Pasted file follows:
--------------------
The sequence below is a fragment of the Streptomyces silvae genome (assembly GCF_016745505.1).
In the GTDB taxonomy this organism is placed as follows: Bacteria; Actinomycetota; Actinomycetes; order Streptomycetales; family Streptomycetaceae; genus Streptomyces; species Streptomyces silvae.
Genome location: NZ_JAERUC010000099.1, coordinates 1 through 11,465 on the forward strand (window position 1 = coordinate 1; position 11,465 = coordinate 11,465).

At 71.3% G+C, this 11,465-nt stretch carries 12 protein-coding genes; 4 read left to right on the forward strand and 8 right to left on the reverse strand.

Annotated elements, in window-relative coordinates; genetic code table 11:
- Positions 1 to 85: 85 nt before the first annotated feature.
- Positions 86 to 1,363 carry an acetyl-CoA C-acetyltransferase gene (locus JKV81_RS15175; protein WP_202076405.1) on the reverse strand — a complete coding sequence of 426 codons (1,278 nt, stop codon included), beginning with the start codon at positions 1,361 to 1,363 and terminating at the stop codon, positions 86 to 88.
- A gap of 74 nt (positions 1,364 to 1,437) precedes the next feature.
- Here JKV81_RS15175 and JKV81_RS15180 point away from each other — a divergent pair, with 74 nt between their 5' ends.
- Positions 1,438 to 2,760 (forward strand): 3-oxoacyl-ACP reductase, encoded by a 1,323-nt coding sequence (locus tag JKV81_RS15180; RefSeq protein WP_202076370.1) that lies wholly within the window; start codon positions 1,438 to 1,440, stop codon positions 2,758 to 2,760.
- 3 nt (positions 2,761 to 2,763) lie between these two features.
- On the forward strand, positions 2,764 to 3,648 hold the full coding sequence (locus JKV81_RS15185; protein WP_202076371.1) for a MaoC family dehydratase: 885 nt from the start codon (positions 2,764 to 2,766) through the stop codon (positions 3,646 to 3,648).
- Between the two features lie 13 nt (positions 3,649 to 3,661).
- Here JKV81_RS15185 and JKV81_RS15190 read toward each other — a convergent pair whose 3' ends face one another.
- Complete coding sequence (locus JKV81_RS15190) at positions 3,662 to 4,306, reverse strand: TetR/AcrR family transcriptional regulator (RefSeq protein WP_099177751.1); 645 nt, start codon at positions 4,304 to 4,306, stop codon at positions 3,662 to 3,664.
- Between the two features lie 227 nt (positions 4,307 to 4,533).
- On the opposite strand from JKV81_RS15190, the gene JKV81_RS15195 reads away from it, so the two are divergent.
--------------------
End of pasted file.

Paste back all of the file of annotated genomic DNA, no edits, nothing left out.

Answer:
The sequence below is a fragment of the Streptomyces silvae genome (assembly GCF_016745505.1).
In the GTDB taxonomy this organism is placed as follows: Bacteria; Actinomycetota; Actinomycetes; order Streptomycetales; family Streptomycetaceae; genus Streptomyces; species Streptomyces silvae.
Genome location: NZ_JAERUC010000099.1, coordinates 1 through 11,465 on the forward strand (window position 1 = coordinate 1; position 11,465 = coordinate 11,465).

At 71.3% G+C, this 11,465-nt stretch carries 12 protein-coding genes; 4 read left to right on the forward strand and 8 right to left on the reverse strand.

Annotated elements, in window-relative coordinates; genetic code table 11:
- Positions 1 to 85: 85 nt before the first annotated feature.
- Positions 86 to 1,363 carry an acetyl-CoA C-acetyltransferase gene (locus JKV81_RS15175; protein WP_202076405.1) on the reverse strand — a complete coding sequence of 426 codons (1,278 nt, stop codon included), beginning with the start codon at positions 1,361 to 1,363 and terminating at the stop codon, positions 86 to 88.
- A gap of 74 nt (positions 1,364 to 1,437) precedes the next feature.
- Here JKV81_RS15175 and JKV81_RS15180 point away from each other — a divergent pair, with 74 nt between their 5' ends.
- Positions 1,438 to 2,760 (forward strand): 3-oxoacyl-ACP reductase, encoded by a 1,323-nt coding sequence (locus tag JKV81_RS15180; RefSeq protein WP_202076370.1) that lies wholly within the window; start codon positions 1,438 to 1,440, stop codon positions 2,758 to 2,760.
- 3 nt (positions 2,761 to 2,763) lie between these two features.
- On the forward strand, positions 2,764 to 3,648 hold the full coding sequence (locus JKV81_RS15185; protein WP_202076371.1) for a MaoC family dehydratase: 885 nt from the start codon (positions 2,764 to 2,766) through the stop codon (positions 3,646 to 3,648).
- Between the two features lie 13 nt (positions 3,649 to 3,661).
- Here JKV81_RS15185 and JKV81_RS15190 read toward each other — a convergent pair whose 3' ends face one another.
- Complete coding sequence (locus JKV81_RS15190) at positions 3,662 to 4,306, reverse strand: TetR/AcrR family transcriptional regulator (RefSeq protein WP_099177751.1); 645 nt, start codon at positions 4,304 to 4,306, stop codon at positions 3,662 to 3,664.
- Between the two features lie 227 nt (positions 4,307 to 4,533).
- On the opposite strand from JKV81_RS15190, the gene JKV81_RS15195 reads away from it, so the two are divergent.